Red Hat is holding its annual customer summit in Boston this week, and today it announced a couple of enhancements to Ansible, its open source IT automation tool, including the new AI-fueled Lightspeed.
Automation at its core is about distilling complex processes into a playbook or recipe of actions. The next step is building low-code and no-code workflows. The recent rise of generative AI could strip that process down even more to simply describing the process and letting the tool do the rest, creating a set of steps and providing the necessary code and tools to move it through a work process without much further human intervention required (at least in theory).
That’s what Red Hat wants to do with Lightspeed, its new generative AI-driven tool being announced today, and coming out later this year.
Thomas Anderson, VP and GM for the Ansible business unit, says Lightspeed is combined with IBM’s Code Assistant and IBM’s foundational models and specifically trained on Ansible’s automation language to make it easier to build automations.
“We’re really focused with IBM in this use case specifically on Ansible automation, not just automation in general, but specifically the language of Ansible and automating using Ansible,” Anderson told TechCrunch.
This is an approach that we’re seeing increasingly from enterprise companies, who are building more focused models, geared specifically to the unique requirements of their customers, rather than the broad approach being taken by OpenAI, Microsoft and Google, among others. In this case, Red Hat is teaming up with its parent organization IBM, which bought the company in 2018 for $34 billion. While the two organizations operate separately for the most part, this is a case where Red Hat is taking advantage of the relationship to bring a generative AI product to market more quickly.
“So the Watson Code Assistant for Ansible Lightspeed uses IBM’s large language model that is trained on the breadth of the Ansible ecosystem, all of the playbooks, all of our own subject matter expertise, and the community contributing to it.”
When a user describes a workflow, Lightspeed creates it based on the description. Further, it shows the sources of its work, so the IT pro checking the generated playbook can make sure that they can trust the sources before running it. Anderson says there will be other features built with enterprise safety in mind when the enterprise version comes out later this year.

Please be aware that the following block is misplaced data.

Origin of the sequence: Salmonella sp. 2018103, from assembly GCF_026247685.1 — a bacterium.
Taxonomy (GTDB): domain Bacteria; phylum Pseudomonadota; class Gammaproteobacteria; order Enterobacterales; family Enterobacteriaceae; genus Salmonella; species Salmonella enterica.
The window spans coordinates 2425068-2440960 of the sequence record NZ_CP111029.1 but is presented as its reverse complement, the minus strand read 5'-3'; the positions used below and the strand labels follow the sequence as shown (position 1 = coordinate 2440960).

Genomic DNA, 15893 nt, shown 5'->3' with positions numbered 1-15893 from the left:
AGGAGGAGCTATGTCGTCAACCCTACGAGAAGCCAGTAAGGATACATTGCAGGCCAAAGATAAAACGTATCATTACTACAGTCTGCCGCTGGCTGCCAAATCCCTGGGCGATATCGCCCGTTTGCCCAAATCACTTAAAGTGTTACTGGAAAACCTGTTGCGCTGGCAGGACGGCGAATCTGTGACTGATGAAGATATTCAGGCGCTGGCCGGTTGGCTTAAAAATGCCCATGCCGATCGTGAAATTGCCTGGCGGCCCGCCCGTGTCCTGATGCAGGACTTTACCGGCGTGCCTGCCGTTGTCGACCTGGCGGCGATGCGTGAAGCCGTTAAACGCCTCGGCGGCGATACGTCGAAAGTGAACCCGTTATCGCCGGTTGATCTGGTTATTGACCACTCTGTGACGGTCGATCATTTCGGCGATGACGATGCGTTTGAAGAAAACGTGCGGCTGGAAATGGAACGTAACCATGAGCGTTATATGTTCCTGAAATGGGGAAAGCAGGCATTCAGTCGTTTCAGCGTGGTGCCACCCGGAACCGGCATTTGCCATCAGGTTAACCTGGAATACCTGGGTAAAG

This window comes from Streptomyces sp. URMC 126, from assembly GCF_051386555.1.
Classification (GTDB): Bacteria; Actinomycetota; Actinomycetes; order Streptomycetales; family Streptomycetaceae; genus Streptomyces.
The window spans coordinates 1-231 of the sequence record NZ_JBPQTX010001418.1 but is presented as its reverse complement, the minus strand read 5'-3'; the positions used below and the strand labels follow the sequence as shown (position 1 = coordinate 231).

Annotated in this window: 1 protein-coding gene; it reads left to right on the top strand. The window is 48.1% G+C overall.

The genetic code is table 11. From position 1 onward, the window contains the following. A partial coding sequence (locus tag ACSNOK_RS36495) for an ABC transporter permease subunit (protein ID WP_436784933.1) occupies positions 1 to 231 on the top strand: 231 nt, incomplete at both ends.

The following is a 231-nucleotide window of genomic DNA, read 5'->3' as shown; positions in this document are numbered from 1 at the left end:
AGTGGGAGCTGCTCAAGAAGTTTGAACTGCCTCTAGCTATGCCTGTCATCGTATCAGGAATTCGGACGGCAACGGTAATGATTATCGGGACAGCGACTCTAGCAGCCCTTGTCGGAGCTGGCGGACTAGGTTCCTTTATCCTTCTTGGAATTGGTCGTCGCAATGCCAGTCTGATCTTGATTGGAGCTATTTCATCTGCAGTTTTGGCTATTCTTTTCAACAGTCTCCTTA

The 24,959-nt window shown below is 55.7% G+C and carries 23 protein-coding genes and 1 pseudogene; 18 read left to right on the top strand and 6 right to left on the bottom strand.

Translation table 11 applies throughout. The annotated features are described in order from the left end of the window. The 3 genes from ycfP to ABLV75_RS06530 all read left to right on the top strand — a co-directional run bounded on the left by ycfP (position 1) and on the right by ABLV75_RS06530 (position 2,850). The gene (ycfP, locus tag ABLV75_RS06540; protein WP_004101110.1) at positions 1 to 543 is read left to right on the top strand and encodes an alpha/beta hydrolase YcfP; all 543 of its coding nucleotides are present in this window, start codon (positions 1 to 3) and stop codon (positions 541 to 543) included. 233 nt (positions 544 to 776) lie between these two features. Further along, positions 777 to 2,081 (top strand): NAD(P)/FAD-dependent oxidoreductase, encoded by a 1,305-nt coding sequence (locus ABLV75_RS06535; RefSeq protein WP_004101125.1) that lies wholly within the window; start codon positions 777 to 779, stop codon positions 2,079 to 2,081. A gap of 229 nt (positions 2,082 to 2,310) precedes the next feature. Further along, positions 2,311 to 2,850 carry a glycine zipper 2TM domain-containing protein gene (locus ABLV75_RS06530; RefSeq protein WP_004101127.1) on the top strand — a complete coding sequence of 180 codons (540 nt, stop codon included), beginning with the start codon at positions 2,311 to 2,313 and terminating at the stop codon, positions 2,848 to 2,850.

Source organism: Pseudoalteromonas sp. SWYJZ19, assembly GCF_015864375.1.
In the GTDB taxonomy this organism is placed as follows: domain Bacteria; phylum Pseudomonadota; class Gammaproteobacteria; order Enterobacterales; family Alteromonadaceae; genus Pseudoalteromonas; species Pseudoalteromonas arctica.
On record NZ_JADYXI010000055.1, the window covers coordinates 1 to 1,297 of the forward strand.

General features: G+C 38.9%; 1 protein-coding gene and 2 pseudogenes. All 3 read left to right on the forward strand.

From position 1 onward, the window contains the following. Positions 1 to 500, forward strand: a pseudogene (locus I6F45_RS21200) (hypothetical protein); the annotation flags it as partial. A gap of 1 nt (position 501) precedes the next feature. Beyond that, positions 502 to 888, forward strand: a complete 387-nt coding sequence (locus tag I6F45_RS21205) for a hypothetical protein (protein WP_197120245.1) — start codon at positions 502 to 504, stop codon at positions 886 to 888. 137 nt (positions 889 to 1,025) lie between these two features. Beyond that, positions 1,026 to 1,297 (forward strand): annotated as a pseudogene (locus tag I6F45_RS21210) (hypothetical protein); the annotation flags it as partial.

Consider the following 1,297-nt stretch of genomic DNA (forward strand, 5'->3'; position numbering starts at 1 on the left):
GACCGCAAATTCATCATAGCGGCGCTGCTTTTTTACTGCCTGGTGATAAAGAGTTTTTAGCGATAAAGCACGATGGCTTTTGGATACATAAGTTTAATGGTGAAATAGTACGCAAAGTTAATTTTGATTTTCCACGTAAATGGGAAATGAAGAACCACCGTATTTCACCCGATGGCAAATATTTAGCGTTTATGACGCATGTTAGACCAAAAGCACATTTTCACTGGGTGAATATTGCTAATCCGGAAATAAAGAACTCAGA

“We have this roadmap for Ansible Lightspeed with a public version everybody can use that helps us train the data model. And then later on this year, in October, we’ll be launching the enterprise version with IBM,” he said.
Over time, the types of jobs IT pros have to do requires broad levels of expertise, and it’s not always easy to find employees who have the required knowledge. By putting generative AI to work on the problem, it could help close the skills gap. “It means a subject matter expert can be far more productive, and on the other hand, you can bring in new people who don’t have to be Ansible experts in order to get going with Ansible and automation,” Anderson said.
As interesting as this sounds, open source Ansible users won’t have access to a preview until later this year. An enterprise version could be available as soon as this fall.
While the company was at it, it announced a related product called Event-driven Ansible, which helps automate more advanced developer or SRE tasks, sometimes known as Day 2 operations. This piece is generally available starting today.